Shoplifting means to steal goods from a physical store. When we hear the term we usually think of small items being concealed in clothing and bags and being sneaked out of the store without paying for them. But goods are also stolen in the digital realm. The online version of this theft is called cyber shoplifting, where a bad actor obtains items from either an online store or another website with no intention of paying for them.
There are essentially two main types of cyber shoplifting – the illegal download of digital material, and obtaining products from online retailers.
Music, books, movies, software, video games, images and more are available in digital formats. If an item can be downloaded it can usually be redistributed for free. The more common name for this type of theft is piracy. It is a massively complex issue and very difficult to control. People who download items illegally tend to think of it as a victimless crime, but in reality it is not. People who create music, films, books and software do so in order to make a living. The effects of piracy are varying depending on the size of the originator. For example, a blockbuster from a big movie studio will indeed feel the sting of fewer cinema tickets, DVDs sold, or pay-per-view streams, but they will still have other revenue streams such as merchandising and licensing. On the other end of the scale, a self-published author desperately needs every penny they can get from digital book sales. Due to piracy more and more software and game creators make their products available as an online subscription service only, with no download options. Other digital products do not have this option and piracy is and will continue to be a major issue for digital offerings.
This refers to obtaining products or services from online retailers without having any intention of paying for them. There are several different versions of this type of intentional theft.
Credit Card Fraud
In this type of crime the criminal will use stolen credit card information to make purchases from an online store. Goods are shipped to the criminal who will then resell the items. This type of crime relies on the user not knowing that the card information has been stolen, and that they will only know about it when they get their statements. By then, of course, it is too late and the criminal already has the goods. The legitimate owner can file a chargeback with their bank to get the funds back from the unfortunate merchant, who then has to foot the bill for the goods, the shipping & handling costs, the transaction fees and the chargeback penalties. Not to mention the possibility of the merchant being re-classified as a high risk, or even having payment services terminated altogether. Merchants can take steps to arm themselves against this type of theft by several means, such as using payment providers with excellent security measures including multi-factor authentication and fraud detection services.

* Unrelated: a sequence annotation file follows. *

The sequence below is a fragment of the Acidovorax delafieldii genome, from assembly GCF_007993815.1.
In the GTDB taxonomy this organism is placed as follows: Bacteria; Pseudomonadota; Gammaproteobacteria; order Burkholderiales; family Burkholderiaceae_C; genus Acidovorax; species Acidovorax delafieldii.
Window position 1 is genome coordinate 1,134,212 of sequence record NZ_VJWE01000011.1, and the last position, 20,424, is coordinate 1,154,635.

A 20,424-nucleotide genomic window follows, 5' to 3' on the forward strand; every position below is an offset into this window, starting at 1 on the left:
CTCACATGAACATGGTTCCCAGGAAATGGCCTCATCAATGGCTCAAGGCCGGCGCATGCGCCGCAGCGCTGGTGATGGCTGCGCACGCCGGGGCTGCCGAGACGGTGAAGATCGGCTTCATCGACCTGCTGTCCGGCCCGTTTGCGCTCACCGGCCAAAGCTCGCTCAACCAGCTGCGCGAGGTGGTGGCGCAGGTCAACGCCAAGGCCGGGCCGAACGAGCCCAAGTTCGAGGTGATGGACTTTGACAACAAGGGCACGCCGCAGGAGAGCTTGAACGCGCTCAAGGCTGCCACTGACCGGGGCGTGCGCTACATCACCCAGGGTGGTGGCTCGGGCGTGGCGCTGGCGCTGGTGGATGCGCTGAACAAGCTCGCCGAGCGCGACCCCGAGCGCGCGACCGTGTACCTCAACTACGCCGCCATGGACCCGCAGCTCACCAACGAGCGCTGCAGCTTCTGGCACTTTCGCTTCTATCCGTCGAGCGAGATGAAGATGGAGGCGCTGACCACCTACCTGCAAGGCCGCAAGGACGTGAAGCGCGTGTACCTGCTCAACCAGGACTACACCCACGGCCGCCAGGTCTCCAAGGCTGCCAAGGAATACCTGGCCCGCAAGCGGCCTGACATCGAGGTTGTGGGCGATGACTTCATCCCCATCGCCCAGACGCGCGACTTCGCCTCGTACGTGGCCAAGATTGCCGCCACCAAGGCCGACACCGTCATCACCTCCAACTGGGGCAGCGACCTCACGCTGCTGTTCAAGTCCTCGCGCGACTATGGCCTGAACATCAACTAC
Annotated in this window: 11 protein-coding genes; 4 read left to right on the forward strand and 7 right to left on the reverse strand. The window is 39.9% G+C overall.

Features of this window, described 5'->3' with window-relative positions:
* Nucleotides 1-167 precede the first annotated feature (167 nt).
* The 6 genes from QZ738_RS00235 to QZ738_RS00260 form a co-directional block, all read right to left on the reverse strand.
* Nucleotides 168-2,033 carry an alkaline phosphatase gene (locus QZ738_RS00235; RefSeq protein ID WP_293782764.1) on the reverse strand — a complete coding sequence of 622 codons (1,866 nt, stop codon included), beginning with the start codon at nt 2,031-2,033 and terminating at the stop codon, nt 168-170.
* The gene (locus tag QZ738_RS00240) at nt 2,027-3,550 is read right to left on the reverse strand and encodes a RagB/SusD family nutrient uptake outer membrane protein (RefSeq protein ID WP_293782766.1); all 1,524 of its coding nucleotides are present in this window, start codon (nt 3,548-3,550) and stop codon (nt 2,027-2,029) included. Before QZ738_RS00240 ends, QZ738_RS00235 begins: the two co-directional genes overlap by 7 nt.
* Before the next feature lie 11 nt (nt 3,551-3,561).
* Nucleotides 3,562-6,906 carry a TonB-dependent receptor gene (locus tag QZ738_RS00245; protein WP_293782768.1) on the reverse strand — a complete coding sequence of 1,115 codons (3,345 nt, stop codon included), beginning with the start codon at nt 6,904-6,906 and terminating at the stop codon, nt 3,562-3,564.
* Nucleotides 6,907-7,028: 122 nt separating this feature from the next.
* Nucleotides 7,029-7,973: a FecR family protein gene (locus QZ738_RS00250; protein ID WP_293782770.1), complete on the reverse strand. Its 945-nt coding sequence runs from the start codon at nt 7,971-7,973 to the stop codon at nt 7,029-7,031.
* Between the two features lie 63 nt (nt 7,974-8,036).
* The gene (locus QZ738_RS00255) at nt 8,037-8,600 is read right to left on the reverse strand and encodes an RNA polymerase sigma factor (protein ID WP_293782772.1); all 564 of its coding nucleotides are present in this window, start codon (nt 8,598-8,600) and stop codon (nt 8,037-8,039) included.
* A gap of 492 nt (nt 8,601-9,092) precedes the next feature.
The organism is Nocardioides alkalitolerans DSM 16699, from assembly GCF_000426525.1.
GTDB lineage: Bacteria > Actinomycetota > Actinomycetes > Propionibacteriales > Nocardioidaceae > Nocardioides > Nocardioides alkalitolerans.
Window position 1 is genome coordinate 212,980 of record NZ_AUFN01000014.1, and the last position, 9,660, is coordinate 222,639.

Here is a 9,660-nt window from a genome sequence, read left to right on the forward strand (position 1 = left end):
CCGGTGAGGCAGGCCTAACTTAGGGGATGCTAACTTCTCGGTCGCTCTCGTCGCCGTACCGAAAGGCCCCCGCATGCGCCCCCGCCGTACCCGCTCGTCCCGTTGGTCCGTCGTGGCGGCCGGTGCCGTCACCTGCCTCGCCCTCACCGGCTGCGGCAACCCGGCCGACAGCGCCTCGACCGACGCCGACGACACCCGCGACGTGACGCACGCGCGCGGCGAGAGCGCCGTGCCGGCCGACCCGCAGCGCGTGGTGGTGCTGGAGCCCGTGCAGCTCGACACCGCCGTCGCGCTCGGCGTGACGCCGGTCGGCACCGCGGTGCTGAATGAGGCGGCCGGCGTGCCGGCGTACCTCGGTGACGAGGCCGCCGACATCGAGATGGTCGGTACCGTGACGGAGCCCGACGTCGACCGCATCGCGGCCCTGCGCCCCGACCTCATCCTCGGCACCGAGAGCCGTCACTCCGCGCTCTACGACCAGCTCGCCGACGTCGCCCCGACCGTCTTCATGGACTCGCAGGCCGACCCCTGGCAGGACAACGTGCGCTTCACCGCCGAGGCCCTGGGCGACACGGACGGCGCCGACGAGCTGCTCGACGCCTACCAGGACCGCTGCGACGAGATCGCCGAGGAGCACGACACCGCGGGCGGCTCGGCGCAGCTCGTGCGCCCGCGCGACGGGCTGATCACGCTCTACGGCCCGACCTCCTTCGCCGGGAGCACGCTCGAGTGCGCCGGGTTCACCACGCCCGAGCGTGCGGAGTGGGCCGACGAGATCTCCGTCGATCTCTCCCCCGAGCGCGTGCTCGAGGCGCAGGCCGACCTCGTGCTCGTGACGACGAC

Account Takeover Fraud
In this type of crime the criminal will log in to an account using the details of the actual account holder. They will then make purchases using the users stored credit card details, and change addresses and contact information so that the goods will be shipped to themselves instead of the account holder. Again the account holder may only discover this after it is too late, may file a chargeback and the merchant is in the same predicament as with credit card fraud if the chargeback is upheld. Again there are steps that the merchant can take to help mitigate this. For example the merchant can send text notifications every time the account is accessed, require verification before saving any changes on the account and send emails confirming sales and delivery addresses to the account holder. The merchant should also use a payment provider that uses multi-factor authentication on transactions, in addition to other security measures.
Despite the rather cheerful name, friendly fraud is blatant shoplifting. In this type of crime the thief buys goods from an online retailer, and then will file a chargeback for the costs, claiming perhaps that the goods never arrived, or that they were damaged or not as advertised. These criminals know that the chargeback system works to their advantage and use it to scam goods out of retailers without paying for them. They know that the burden of proof is on the merchant, and that the goods do not need to be returned. Again the merchant sits with the problems arising from chargebacks. But again there are steps the merchant can take to reduce the risks of friendly fraud, including having accurate product descriptions, confirmation emails, using shipping providers who require proof of delivery and having excellent record keeping and customer service. The merchant can also use the services of a provider that uses security measures such as databases to cross-check card numbers and cardholders for repeat offenses.
At Baer’s Crest we are well versed in the various forms that cyber shoplifting can take, and we know how damaging this type of theft can be for small businesses. We pride ourselves on our partnerships with security focussed payment providers, so we can offer payment solutions to our clients that bring peace of mind. Contact us about payment solutions for your online business.